Biden administration finalizes new support for kinship caregivers, proposes new rules on legal representation and safe places for LGBTQI+ youth
The Biden administration announced a mix of final and proposed rules on child welfare policy today that cover the placement of foster youth with relatives, legal representation for parents and children involved with the system, and the placement of LGBTQI+ youth in foster care.
Department of Health and Human Services Secretary Xavier Becerra called the rules “a historic package that underlines the Biden-Harris Administration’s steadfast commitment to putting children’s well-being first.”
Here’s a breakdown of the three actions taken today.
As The Imprint’s Michael Fitzgerald reported in February, the administration proposed a rule that allows states to create an alternative path to licensing or approving relatives as foster parents, and enabling states to use the federal Title IV-E child welfare entitlement to pay these caregivers. The administration is projecting that this will increase the percentage of kinship placements covered in part by federal dollars from 28% to 42%.
Mark Testa, a former University of North Carolina professor and widely cited expert on the topic, called the proposed regulation “the most important advance the federal government has made in kinship care policy in the last 40 years.”
The administration has now finalized this rule, which “creates some opportunity to disregard the income, transportation, literacy issues, and the some of the room size requirements” that can be barriers for kin, said Rebecca Jones Gaston, commissioner of the Administration on Children, Youth and Families, on a Zoom event about the new rules this afternoon.
No changes were made to February’s original proposal, and the final rule notes that the overwhelming majority of comments favored the new path to approval and payment.
Youth Services Insider knows that a big group of commenters jointly asked the administration to allow IV-E funds for kinship caregivers once an in-state background check was completed, as opposed to waiting for the results of an FBI fingerprint search and any out-of-state checks of child abuse and neglect registries. Those can take months to complete, and many kinship caregivers are asked to take children in an emergency circumstance with little time to prepare.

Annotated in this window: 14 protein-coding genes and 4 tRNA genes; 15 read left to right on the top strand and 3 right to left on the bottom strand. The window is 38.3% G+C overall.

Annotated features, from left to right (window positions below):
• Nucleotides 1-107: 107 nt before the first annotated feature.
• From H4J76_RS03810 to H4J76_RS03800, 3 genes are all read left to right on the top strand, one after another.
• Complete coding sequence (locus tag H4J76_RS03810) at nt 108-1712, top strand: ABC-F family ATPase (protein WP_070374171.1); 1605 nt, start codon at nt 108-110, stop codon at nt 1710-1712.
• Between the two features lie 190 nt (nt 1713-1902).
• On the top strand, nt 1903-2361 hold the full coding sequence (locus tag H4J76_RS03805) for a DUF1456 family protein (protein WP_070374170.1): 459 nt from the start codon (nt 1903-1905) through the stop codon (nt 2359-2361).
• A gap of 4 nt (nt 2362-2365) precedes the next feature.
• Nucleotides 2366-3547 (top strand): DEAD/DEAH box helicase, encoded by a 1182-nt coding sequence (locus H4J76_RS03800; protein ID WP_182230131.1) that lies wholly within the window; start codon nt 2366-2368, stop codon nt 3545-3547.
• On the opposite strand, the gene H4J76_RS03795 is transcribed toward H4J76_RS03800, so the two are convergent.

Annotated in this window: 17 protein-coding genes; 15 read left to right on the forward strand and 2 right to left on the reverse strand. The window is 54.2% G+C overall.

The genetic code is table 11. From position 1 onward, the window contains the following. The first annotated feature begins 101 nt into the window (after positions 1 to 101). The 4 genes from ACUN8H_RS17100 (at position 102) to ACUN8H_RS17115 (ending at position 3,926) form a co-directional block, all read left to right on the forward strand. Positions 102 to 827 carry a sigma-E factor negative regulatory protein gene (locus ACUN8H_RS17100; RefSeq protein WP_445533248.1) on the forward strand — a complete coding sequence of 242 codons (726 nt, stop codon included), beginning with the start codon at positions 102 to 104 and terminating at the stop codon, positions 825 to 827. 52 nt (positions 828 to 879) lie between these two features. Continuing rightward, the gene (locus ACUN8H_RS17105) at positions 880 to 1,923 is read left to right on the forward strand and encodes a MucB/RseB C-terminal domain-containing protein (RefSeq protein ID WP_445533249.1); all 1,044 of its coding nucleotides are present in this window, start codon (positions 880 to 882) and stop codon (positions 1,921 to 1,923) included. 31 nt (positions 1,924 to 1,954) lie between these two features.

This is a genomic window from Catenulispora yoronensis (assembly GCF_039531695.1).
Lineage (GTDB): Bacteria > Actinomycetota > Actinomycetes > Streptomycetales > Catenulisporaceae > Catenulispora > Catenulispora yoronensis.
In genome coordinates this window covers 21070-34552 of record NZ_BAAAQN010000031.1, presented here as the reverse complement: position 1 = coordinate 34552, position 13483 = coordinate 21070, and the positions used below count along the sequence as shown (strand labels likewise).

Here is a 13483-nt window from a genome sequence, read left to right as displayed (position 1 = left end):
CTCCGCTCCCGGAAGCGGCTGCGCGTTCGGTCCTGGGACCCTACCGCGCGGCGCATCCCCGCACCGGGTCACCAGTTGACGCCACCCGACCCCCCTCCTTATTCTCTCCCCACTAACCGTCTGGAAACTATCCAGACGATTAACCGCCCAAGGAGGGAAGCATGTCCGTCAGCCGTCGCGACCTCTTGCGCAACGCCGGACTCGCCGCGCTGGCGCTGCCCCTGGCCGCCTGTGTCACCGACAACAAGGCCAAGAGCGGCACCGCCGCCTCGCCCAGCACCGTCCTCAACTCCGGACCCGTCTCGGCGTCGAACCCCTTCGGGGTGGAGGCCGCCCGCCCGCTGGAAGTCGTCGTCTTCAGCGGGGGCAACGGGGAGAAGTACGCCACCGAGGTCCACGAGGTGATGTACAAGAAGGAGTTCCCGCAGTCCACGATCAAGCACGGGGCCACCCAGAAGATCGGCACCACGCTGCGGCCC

While the administration projects this to increase IV-E spending by $3 billion over 10 years, that is really contingent on states taking advantage of this rule and working with more kin in the realm of formal foster care. Currently, an unknowable but assumed-to-be large portion of relative caregivers are not licensed and are either not financially supported by child welfare agencies at all, or are connected to child-only welfare payments through the federal Temporary Assistance for Needy Families block grant.
Worth noting: While the rule leaves it open for states to create their own process for approving kin, a group of national advocates have been working on a model standard for that and plan to release it early next week.
During the Trump administration, the use of IV-E funds to pay for legal counsel was greatly expanded. Whereas before federal funds could only help pay for the child welfare agency’s lawyers, as of 2018 it could also be used to pay for 50% of the cost of lawyers for both parents and children involved in child welfare cases.
This proposed rule by the Biden administration, which really got started by child welfare leaders during the Trump tenure, goes further to allow IV-E to flow for costs related to what is often called “pre-petition” support: legal assistance aimed at mitigating situations that, left unaddressed, could lead to a foster care removal.
The policy-speak on this rule says that “allowable administrative costs of an attorney providing independent legal representation in other civil legal proceedings may include facilitating, arranging, brokering, advocating, or otherwise linking clients with providers and services as identified in the child’s case plan.” But the proposed rule lists out some examples to make it more clear what this could frequently be used to cover: